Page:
Monday, July 30, 2012

Meatless Mondays! Ricotta Cheese please!

Ricotta cheese is super easy to make and very versatile to use in cooking. There are so many different dishes that it is delicious in. I made ravioli and calzones with it and both of them were awesome. As a bonus (I can't remember the math right now of course) I did do the math and it was significantly less expensive to make my own ricotta cheese than to buy the one in the store. It does take a little time but it also only takes a little effort, and a timer is helpful (because I often get distracted). :)

My pictures are pretty terrible, sorry about that. I made it in the day but for whatever reason didn't think about making it all pretty in a bowl for you. I think I was distracted (go figure) by the excitement of making homemade ravioli at the same time. Foreshadowing for next week anyone? For my birthday I received a copy of The Homemade Pantry: 101 Foods You Can Stop Buying and Start Making. (That is a link to the author's site and she gives you a list of place to buy it if you are interested). I am so excited about this book because it has so much cool information and fun recipes that are easy to make at home. I was all about the cheese section, mozzarella might be next. Apparently my sister made goat cheese at home this week too! We are a crafty bunch :). 

 The curds and whey are ready

When you make cheese at home you will have whey left over. You can throw it away if you want to or you could make bread with it or add it to soup or stock. Those recipes are also in the cookbook :).   So of course why would you throw it away! Unless you don't have the room or the time. Yeah, I could see that. Anyway...on to the recipe!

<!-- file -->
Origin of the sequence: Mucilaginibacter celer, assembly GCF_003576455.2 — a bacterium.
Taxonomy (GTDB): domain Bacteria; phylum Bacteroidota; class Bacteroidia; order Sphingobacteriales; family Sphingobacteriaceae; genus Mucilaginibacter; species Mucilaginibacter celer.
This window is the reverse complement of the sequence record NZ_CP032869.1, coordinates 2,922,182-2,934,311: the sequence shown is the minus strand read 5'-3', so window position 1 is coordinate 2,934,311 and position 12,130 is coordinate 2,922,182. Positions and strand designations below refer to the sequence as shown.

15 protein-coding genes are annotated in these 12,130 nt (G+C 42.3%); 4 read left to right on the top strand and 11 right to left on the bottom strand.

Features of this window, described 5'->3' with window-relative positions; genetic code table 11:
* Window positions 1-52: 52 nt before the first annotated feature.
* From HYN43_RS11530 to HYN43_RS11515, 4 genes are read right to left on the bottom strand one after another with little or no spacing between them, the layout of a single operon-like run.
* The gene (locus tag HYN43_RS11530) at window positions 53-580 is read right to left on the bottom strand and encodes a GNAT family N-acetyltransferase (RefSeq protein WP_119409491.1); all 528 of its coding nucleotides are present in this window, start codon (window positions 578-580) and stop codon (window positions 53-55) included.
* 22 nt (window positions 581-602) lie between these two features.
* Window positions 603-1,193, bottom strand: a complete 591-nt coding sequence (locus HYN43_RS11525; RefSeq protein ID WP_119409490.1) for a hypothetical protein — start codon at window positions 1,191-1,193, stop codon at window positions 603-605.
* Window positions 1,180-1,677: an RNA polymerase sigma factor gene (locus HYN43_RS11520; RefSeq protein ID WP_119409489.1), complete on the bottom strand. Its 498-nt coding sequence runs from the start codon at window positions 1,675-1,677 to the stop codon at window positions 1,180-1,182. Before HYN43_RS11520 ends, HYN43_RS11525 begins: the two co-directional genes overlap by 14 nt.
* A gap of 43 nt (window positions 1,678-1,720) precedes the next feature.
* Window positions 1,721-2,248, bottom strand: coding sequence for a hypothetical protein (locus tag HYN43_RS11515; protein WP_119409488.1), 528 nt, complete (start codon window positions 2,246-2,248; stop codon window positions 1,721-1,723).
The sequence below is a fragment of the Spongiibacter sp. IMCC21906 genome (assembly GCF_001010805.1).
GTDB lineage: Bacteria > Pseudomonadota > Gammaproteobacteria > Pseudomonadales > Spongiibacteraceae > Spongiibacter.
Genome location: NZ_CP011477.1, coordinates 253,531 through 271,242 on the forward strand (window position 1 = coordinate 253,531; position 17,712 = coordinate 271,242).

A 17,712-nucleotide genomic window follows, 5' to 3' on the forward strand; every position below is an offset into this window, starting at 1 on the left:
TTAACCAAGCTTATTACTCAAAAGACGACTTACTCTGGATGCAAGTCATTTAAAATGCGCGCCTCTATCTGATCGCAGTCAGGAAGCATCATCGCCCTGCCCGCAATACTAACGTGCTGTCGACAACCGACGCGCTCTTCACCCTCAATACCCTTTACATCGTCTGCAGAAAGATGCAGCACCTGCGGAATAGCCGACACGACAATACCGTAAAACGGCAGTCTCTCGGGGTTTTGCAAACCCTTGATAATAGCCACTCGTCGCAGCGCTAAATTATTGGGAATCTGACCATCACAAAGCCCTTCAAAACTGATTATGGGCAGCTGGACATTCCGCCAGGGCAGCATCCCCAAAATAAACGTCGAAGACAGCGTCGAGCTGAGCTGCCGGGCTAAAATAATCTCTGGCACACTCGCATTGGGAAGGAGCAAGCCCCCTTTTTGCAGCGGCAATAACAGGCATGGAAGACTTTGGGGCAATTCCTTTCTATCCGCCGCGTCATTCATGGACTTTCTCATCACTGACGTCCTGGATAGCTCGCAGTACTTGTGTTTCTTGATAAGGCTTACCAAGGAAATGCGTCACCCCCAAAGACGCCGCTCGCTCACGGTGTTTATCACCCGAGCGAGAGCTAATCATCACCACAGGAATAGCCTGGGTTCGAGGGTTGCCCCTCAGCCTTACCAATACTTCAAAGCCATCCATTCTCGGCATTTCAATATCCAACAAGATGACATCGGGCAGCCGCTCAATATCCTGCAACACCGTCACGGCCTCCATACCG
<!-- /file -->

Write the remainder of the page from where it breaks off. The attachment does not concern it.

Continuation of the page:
Ricotta Cheese
Makes about 1 ½ cups

- ½ gallon whole milk (I used 2%)
- cup fresh lemon juice (I used refrigerated lemon juice)
- Sea salt, optional

1. In a large, heavy pot on the stove put a piece of ice and let it melt while swirling it around the bottom of the pan. Add the milk and lemon juice then stir for 5 seconds but do not touch the bottom of the pan.
2. With the pot over low heat attach a candy thermometer to the inside. Heat the milk to 175F over 40-50 minutes. You can stir once or twice during this time but do not touch the bottom of the pan.
3. Raise the heat to medium-high, then without stirring, watch the temperature until it reaches 205F, 3 to 5 minutes. The milk should not boil. Remove the pot from heat and let it sit for 10 minutes. You are left with curds and whey.
4. Over a large bowl place a fine mesh sieve then line it with a double layer of damp cheesecloth. Use a large slotted spoon and gently scoop the curds into the cheesecloth. Let the cheese drain for about 10 minutes, then sprinkle with sea salt if desired. This will keep in the refrigerator for 3 to 5 days.

Recipe adapted from The Homemade Pantry: 101 Foods You Can Stop Buying and Start Making

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